TL: I started piano when I was four and then had to un-learn everything classically trained into my brain to start writing music. I started the guitar when I was a teenager, but I’ve never been very good at it; I can play a few chords and work my way to a standard chord progression.
GB: Your song in the Hallmark movie, Christmas Waltz, was met with very positive reviews. What was it like being a part of this project? How did you get involved?
TL: My dad was doing the music for it and they wanted the title song featured in the film. He pitched me to them because he knew that I could sing it well and they really liked my voice. I actually had no idea it was going to be used for the end dance sequence, and seeing people dance to my song at the end of the film was such a beautiful experience!
GB: I would like to talk about your role as “Jess” in A Date for Mad Mary. Was this your first LGBTQ-themed movie role?
TL: Yes. That was a really interesting project because when Seana and I read the script, it never hit us that it was specifically an LGBTQ+ film. It was just a love story to us. It was only afterwards when it was in post-production, right when Ireland became the first country to vote same-sex marriage, that it truly hit us. It came at a really pivotal time and it made us realize what the film meant. It’s one of those films that has brought really incredible people into my life; I’ve gotten such positive messages on social media from people who have seen it and now feel seen and heard and can relate to Mary or Jess. It’s really the gift that keeps on giving every time it plays or someone discovers it. I just love it so much and I love that character. I think Jess was such a special person.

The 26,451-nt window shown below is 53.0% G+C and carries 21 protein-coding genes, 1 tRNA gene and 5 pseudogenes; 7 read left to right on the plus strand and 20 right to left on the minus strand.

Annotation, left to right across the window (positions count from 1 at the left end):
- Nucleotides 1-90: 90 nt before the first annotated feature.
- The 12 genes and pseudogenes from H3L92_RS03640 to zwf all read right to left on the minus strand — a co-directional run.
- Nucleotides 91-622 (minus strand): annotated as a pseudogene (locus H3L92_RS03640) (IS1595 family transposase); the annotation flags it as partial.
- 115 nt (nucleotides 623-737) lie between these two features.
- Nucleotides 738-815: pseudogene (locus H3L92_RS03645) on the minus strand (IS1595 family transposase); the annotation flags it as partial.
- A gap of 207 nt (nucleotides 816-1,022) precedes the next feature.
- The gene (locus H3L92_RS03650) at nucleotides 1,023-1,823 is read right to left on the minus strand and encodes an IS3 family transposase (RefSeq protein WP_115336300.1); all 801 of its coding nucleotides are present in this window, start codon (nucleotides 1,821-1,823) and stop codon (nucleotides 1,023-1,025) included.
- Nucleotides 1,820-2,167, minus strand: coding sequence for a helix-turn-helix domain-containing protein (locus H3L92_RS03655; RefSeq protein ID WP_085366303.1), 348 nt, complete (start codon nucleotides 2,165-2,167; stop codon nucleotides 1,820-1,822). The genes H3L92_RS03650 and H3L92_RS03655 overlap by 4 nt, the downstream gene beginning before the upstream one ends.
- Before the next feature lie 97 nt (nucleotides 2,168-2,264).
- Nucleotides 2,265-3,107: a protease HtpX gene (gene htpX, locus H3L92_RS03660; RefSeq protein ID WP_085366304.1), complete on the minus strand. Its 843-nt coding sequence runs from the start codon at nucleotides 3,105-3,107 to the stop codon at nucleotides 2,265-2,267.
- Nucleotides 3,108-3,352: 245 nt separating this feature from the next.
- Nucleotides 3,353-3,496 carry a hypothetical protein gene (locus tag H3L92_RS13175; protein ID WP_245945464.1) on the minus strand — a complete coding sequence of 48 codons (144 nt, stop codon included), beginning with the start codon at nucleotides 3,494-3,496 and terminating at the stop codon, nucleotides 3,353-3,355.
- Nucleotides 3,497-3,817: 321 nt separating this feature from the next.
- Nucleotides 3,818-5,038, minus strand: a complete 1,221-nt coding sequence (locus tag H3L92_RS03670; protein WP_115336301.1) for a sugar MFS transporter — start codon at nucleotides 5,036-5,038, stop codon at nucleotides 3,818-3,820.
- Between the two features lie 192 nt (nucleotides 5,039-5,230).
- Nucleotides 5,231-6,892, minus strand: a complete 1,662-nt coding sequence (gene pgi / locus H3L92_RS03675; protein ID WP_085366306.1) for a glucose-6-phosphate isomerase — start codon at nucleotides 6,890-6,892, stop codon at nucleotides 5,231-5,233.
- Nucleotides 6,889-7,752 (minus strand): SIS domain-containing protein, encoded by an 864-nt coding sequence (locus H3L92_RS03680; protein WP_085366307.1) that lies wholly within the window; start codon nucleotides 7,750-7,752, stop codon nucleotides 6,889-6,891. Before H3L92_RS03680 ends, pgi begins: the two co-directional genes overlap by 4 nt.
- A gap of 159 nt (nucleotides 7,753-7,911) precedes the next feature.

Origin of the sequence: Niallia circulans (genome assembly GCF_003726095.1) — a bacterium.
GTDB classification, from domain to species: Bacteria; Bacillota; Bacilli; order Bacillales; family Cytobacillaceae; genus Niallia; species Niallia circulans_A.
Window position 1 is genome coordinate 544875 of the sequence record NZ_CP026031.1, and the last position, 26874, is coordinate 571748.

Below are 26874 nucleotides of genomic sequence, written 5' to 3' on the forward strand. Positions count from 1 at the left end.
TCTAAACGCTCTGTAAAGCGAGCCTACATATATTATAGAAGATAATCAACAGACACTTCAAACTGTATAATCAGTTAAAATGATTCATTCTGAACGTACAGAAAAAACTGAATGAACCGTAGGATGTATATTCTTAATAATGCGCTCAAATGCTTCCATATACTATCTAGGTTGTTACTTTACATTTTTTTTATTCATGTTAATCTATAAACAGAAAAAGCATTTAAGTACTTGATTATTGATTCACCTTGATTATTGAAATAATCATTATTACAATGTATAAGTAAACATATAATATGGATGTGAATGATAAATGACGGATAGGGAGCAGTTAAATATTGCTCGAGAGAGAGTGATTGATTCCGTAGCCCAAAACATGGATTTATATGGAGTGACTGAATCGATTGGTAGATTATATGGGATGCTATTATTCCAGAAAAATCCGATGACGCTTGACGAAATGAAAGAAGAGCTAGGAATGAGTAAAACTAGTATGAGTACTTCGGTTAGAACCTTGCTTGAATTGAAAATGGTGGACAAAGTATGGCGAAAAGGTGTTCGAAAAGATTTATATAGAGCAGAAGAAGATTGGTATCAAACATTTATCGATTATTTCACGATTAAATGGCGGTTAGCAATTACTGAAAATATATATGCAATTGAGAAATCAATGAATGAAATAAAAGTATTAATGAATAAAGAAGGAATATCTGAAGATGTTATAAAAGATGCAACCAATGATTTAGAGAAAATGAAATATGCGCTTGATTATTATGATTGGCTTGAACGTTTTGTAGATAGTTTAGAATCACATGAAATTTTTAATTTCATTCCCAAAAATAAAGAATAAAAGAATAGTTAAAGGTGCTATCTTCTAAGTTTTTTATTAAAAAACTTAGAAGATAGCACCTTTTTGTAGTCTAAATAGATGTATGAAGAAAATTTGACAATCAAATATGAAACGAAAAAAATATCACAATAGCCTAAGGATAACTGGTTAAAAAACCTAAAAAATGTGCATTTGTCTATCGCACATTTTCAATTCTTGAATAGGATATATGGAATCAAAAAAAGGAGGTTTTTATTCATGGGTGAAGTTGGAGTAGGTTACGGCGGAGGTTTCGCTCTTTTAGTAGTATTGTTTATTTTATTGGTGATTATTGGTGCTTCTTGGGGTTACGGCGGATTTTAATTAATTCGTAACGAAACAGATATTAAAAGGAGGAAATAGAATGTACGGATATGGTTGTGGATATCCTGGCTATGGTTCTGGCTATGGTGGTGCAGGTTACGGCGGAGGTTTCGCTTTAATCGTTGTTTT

GB: How did the role of Jess in A Date for Mad Mary affect you?
TL: I think it was a really important role for me. Playing Jess made me realize how similar I am to her. She’s with men at the beginning and then she falls in love with Mary. She’s very much all about the person in front of her and not about gender or sex and I really related to that when I was playing the role. It really taught me something about myself and it was a really special project.
GB: What have you been doing to stay sane during the pandemic?
TL: At the beginning I was binging everything on Netflix because I feel that when you’re busy working, you miss out on what content others are making and that’s where you learn a lot. Killing Eve and Tiger King I re-watched a thousand times. I baked a lot, and then I realized I had to stop doing that because none of my clothes would fit me, so then I was running a lot! Pilates is a big thing for me so even though the gyms are closed, I have my pilates mat and incense. I also keep writing because that’s the best thing to me. I have a home studio so I’m writing and working on some music at the moment and I’m really happy with how it’s sounding.
GB: Do you have any projects you’re currently working on that you can share with our readers?
TL: I’m shooting something next month in Wales that is actually another LGBTQ+ themed project. It’s about the Ladies of Llangollen. It focuses on young Irish women who fall in love and run away to Wales to live together in the late 1800s. It’s such a beautiful story and I’m so excited to be a part of it!